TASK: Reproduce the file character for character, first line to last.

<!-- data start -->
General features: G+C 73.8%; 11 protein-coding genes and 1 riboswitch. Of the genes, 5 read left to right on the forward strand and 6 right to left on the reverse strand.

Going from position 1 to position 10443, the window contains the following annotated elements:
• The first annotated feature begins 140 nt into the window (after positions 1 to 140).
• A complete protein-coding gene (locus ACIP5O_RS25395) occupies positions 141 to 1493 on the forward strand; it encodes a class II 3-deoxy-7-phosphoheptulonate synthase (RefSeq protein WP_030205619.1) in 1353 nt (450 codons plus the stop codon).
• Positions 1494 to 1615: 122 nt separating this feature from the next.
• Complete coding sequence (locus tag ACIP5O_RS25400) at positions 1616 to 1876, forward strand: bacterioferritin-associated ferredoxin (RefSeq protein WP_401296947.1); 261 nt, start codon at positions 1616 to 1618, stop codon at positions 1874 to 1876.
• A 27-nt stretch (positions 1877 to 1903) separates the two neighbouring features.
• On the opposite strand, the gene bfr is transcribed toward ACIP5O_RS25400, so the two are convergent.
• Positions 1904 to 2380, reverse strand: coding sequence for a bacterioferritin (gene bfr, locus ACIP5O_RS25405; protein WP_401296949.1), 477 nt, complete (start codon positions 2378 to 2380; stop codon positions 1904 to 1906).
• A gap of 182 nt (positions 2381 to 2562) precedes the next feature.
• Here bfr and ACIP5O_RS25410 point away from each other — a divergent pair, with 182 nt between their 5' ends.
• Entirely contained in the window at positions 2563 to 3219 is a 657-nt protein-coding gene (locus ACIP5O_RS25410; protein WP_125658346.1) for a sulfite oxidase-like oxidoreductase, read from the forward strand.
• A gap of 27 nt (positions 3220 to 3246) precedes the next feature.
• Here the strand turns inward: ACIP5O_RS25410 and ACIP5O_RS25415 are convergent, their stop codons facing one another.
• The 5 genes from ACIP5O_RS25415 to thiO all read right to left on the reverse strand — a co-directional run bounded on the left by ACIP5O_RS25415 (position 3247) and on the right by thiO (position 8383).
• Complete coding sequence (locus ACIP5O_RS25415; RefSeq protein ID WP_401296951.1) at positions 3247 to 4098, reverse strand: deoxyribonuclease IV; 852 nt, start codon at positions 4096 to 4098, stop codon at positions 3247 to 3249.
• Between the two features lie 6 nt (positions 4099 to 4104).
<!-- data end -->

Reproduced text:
General features: G+C 73.8%; 11 protein-coding genes and 1 riboswitch. Of the genes, 5 read left to right on the forward strand and 6 right to left on the reverse strand.

Going from position 1 to position 10443, the window contains the following annotated elements:
• The first annotated feature begins 140 nt into the window (after positions 1 to 140).
• A complete protein-coding gene (locus ACIP5O_RS25395) occupies positions 141 to 1493 on the forward strand; it encodes a class II 3-deoxy-7-phosphoheptulonate synthase (RefSeq protein WP_030205619.1) in 1353 nt (450 codons plus the stop codon).
• Positions 1494 to 1615: 122 nt separating this feature from the next.
• Complete coding sequence (locus tag ACIP5O_RS25400) at positions 1616 to 1876, forward strand: bacterioferritin-associated ferredoxin (RefSeq protein WP_401296947.1); 261 nt, start codon at positions 1616 to 1618, stop codon at positions 1874 to 1876.
• A 27-nt stretch (positions 1877 to 1903) separates the two neighbouring features.
• On the opposite strand, the gene bfr is transcribed toward ACIP5O_RS25400, so the two are convergent.
• Positions 1904 to 2380, reverse strand: coding sequence for a bacterioferritin (gene bfr, locus ACIP5O_RS25405; protein WP_401296949.1), 477 nt, complete (start codon positions 2378 to 2380; stop codon positions 1904 to 1906).
• A gap of 182 nt (positions 2381 to 2562) precedes the next feature.
• Here bfr and ACIP5O_RS25410 point away from each other — a divergent pair, with 182 nt between their 5' ends.
• Entirely contained in the window at positions 2563 to 3219 is a 657-nt protein-coding gene (locus ACIP5O_RS25410; protein WP_125658346.1) for a sulfite oxidase-like oxidoreductase, read from the forward strand.
• A gap of 27 nt (positions 3220 to 3246) precedes the next feature.
• Here the strand turns inward: ACIP5O_RS25410 and ACIP5O_RS25415 are convergent, their stop codons facing one another.
• The 5 genes from ACIP5O_RS25415 to thiO all read right to left on the reverse strand — a co-directional run bounded on the left by ACIP5O_RS25415 (position 3247) and on the right by thiO (position 8383).
• Complete coding sequence (locus ACIP5O_RS25415; RefSeq protein ID WP_401296951.1) at positions 3247 to 4098, reverse strand: deoxyribonuclease IV; 852 nt, start codon at positions 4096 to 4098, stop codon at positions 3247 to 3249.
• Between the two features lie 6 nt (positions 4099 to 4104).